Anna gave birth on Monday to a lovely Lamancha buck. She had him in the wee hours of the morning without notice nor assistance. By the time Sean found the kid, Pete was already mostly dry and standing on his own. As Monday passed, Anna gave no indication of allowing Pete to nurse from her. Colostrum is imperative to a kids health. According to this paper published by the Iowa State Extension Office, ideally goat kids should receive half of their colostrum needs within 4 hours of birth and must have it within 24 hours. After that, the kid's body cannot absorb colostrum- the window is shut forever. With these thoughts in mind, it was very worrisome that every time Pete attempted to nurse, Anna would kick him off and walk away. She had no trouble cleaning him, would call if he got out of sight, but eat? No way. Through the day Monday, Sean held Anna steady for 3-4 minutes and allowed Pete to nurse. We hoped that she would settle into the swing of things and by morning, everything would proceed normally. At least we knew that Pete got colostrum within the window.

Tuesday brought no change to Anna's inclination to feed Pete. Sean or I held Anna gently and helped Pete to latch on and nurse for 3-4 minutes until tail wagging was achieved. In some ways, bottles are easier. At least with them, you can see how much your little one is eating. Every time we got near their pen, Pete seemed famished. We checked Anna's udder and she did have milk- though her bag was terribly small. There was no telling how much milk she was producing. Milk production is normally an elegant example of supply and demand; the bigger the demand, the bigger the supply. Most of the time, this works perfectly. Sometimes it does not, though. With that in mind, Sean liberated 3 ounces of milk from whatever doe was close to hand for us to supplement bottle feeding Pete each morning and night. While this little is certainly not enough to feed Pete exclusively, it did a great deal to soothe my worry.

Wednesday dawned and nothing changed in Anna's mind. Rather than continuing to milk a doe and giving Pete a bottle, we decided to skip the middle man and allow Pete to nurse directly from another doe while we watched. Pete was able to finally latch on unassisted and Keziah was willing to allow him to nurse- so long as she didn't realize it wasn't her kid. We couldn't try to adopt Pete out to Keziah. For one thing, she was uninterested in adding to her parenting responsibilities. For another, Anna was an attentive mother in all other aspects. I didn't have the heart to take her offspring from her. The end of Wednesday marked 72 hours~ roughly 15 attempts to get Anna to fully accept her young. I admit, we were beginning to worry that Pete would become a bottle baby.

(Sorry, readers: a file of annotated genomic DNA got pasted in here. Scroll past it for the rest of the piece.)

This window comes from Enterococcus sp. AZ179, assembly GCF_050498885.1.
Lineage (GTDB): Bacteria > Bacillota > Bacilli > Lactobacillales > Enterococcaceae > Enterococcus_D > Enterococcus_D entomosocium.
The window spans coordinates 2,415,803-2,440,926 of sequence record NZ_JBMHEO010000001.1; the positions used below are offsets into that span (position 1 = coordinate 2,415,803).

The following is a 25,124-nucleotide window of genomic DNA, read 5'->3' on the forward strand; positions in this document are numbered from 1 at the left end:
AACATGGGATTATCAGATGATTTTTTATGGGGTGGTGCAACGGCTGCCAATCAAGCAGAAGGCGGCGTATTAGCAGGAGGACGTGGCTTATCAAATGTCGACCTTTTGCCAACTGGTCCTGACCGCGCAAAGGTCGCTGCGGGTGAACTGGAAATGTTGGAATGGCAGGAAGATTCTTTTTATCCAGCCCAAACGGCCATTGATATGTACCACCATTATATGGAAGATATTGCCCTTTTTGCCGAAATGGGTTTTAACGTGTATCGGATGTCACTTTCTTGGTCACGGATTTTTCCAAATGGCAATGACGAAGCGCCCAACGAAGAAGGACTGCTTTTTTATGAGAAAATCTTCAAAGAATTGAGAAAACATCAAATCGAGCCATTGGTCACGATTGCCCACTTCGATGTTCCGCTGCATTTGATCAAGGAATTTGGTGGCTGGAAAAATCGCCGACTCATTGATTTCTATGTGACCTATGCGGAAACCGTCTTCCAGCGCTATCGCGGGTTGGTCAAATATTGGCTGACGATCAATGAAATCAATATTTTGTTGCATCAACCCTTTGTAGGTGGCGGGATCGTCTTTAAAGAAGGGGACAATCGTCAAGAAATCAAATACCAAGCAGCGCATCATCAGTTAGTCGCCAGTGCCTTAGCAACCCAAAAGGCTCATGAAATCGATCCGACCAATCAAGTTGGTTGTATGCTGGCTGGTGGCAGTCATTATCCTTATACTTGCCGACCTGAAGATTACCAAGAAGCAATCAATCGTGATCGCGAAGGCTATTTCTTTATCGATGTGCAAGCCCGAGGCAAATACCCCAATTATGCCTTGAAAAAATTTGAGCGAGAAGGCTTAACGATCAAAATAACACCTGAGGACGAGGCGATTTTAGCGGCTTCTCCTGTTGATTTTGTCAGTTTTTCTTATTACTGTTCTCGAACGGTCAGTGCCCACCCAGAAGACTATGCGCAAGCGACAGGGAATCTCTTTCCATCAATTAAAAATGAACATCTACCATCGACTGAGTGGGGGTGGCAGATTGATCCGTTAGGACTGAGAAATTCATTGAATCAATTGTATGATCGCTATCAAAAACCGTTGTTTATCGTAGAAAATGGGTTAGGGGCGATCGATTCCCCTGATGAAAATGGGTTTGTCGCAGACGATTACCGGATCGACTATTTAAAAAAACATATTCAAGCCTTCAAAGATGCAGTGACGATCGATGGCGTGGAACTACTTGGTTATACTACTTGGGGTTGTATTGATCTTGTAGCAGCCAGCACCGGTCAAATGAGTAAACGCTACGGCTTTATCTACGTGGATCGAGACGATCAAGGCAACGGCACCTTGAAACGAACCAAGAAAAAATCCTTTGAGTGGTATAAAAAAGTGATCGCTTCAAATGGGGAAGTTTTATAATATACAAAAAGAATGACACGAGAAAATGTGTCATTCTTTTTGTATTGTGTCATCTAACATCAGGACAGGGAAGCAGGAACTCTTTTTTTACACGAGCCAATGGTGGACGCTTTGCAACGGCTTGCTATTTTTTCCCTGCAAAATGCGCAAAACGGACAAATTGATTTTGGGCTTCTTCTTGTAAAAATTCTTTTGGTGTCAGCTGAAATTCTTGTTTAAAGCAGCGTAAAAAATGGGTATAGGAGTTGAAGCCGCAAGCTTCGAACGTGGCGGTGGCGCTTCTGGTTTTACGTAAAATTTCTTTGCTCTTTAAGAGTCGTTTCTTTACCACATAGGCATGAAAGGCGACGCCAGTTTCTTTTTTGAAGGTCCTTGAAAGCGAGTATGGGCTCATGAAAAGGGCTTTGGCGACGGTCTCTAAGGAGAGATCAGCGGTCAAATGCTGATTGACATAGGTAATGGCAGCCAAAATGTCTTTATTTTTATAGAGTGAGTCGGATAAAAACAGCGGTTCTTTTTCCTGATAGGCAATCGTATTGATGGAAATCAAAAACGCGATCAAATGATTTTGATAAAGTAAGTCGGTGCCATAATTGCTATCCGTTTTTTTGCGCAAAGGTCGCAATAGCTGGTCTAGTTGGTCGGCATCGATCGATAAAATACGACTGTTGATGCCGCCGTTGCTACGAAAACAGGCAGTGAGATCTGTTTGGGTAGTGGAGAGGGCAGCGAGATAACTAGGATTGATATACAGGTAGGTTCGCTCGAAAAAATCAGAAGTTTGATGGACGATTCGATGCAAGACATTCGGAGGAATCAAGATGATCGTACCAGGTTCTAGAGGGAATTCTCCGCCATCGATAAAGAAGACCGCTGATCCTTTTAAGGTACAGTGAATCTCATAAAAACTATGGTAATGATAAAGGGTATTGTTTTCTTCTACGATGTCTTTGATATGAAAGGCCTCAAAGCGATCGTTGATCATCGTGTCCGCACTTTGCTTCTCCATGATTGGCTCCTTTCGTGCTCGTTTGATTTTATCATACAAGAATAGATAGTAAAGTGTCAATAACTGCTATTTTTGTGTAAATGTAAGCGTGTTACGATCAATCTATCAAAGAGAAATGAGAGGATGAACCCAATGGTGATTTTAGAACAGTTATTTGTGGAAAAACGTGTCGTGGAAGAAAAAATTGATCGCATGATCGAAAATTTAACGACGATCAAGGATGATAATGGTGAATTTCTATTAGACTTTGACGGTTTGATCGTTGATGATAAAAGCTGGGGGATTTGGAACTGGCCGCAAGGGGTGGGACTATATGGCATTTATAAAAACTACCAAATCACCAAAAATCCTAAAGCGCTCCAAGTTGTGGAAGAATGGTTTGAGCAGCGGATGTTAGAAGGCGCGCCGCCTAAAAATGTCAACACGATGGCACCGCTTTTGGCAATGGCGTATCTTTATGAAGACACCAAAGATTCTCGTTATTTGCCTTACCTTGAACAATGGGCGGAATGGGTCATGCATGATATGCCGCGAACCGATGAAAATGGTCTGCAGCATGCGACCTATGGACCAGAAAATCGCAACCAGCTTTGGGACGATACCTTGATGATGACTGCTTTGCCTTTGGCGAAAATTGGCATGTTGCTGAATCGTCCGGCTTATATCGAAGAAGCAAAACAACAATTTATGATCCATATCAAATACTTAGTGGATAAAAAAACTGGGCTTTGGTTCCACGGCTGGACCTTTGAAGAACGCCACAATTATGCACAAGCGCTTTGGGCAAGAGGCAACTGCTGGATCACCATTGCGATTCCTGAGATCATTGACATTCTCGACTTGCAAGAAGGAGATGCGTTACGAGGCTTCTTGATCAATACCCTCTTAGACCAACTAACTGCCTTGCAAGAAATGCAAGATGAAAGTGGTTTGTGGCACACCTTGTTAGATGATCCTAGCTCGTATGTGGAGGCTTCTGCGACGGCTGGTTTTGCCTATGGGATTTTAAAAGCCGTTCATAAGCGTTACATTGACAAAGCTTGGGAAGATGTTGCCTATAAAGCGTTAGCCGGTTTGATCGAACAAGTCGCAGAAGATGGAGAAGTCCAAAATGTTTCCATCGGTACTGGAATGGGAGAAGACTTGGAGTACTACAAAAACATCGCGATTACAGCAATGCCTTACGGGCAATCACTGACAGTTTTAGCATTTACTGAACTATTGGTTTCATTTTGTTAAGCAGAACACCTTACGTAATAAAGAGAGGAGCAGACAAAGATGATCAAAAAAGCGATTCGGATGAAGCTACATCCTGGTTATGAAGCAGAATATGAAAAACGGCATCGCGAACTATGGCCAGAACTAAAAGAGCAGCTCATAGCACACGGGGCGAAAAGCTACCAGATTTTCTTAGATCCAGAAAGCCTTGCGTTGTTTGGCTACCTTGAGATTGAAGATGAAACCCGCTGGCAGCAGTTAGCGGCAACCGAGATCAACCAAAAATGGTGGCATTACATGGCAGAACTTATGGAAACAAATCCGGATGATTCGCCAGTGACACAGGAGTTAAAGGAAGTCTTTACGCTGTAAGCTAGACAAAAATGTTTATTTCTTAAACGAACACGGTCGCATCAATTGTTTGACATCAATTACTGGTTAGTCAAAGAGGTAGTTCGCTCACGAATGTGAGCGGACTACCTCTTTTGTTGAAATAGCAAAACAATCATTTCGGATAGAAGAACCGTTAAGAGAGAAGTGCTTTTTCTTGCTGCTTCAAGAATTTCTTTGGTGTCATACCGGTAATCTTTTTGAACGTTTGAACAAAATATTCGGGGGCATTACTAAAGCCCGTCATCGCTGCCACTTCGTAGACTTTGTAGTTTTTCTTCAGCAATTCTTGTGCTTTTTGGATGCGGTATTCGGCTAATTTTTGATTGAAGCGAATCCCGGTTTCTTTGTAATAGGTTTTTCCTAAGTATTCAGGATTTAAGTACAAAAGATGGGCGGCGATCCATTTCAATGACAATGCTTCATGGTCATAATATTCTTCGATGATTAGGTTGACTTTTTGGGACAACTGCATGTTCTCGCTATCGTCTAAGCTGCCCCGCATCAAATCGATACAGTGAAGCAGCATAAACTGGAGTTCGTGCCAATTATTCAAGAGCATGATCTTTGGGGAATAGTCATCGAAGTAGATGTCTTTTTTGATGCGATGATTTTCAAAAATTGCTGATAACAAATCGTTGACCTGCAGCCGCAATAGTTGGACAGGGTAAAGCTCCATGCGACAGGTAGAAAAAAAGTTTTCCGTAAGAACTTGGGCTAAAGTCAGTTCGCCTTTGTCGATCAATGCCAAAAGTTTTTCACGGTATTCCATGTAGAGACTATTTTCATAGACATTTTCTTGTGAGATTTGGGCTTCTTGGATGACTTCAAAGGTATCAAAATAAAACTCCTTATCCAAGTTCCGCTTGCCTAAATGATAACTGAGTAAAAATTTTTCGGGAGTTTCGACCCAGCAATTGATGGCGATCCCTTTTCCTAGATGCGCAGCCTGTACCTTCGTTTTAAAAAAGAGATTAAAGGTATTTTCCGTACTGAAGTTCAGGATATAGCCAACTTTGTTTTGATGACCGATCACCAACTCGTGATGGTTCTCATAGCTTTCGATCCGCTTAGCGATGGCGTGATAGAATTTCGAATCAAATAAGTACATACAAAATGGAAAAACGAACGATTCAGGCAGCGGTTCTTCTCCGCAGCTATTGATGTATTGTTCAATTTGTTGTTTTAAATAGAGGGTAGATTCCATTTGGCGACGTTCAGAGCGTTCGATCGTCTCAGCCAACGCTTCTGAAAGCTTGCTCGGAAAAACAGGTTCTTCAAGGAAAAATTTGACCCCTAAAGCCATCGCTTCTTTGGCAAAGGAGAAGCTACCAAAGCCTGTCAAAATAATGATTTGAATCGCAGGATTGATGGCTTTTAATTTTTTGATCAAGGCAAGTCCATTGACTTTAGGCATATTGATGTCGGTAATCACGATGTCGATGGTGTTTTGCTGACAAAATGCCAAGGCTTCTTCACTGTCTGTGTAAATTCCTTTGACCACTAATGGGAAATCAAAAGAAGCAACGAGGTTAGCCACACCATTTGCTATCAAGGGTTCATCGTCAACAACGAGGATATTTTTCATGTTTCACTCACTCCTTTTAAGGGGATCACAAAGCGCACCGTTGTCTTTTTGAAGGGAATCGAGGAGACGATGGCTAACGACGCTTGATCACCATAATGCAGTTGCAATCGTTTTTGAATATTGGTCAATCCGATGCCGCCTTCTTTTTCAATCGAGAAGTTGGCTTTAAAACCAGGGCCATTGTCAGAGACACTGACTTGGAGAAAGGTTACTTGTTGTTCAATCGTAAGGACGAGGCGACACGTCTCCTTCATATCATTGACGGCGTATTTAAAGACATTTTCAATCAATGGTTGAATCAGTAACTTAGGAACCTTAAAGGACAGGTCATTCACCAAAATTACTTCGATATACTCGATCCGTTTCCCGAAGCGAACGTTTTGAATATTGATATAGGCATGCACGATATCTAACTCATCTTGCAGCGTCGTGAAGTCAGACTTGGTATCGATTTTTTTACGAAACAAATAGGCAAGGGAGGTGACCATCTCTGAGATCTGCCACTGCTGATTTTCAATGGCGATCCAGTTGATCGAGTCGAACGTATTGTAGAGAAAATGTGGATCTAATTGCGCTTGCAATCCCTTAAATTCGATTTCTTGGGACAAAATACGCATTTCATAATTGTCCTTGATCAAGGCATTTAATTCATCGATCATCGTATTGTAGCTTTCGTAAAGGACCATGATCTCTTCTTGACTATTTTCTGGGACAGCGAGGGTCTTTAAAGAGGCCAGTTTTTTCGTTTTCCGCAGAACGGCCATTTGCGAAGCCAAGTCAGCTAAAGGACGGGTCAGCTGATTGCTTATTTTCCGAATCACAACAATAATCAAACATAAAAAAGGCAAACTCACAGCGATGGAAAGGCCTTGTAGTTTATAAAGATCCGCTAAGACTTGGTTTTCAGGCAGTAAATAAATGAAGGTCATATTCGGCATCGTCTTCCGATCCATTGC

Thursday dawned with wonderful tidings. Sean walked into the barn to check on everyone and found Anna allowing Pete to nurse from her. Full on, standing still, tail waggin', nursing!!!! Success! 12 hours later and I actually sighed while writing this to you. I cannot tell you the relief this is for us.

Finally, I promised you some video of those goat kids playing. Tomorrow we begin milking four of the does who have kidded; Abby, Jane, Rachel and Keziah. We won't milk Anna this year at all. Though it was also Keziah's first year kidding, she is a year older than Anna and we planned on breeding her. She has a nice udder formed and I feel comfortable introducing her gently to milking. Anna is younger than we'd like. She bred before we wanted her to. This year, we are going to let her focus on being Mom to young Pete and not put any kind of pressure on her to give us any milk. We'll make decisions about which does will be milked this year as the others kid and we can evaluate them.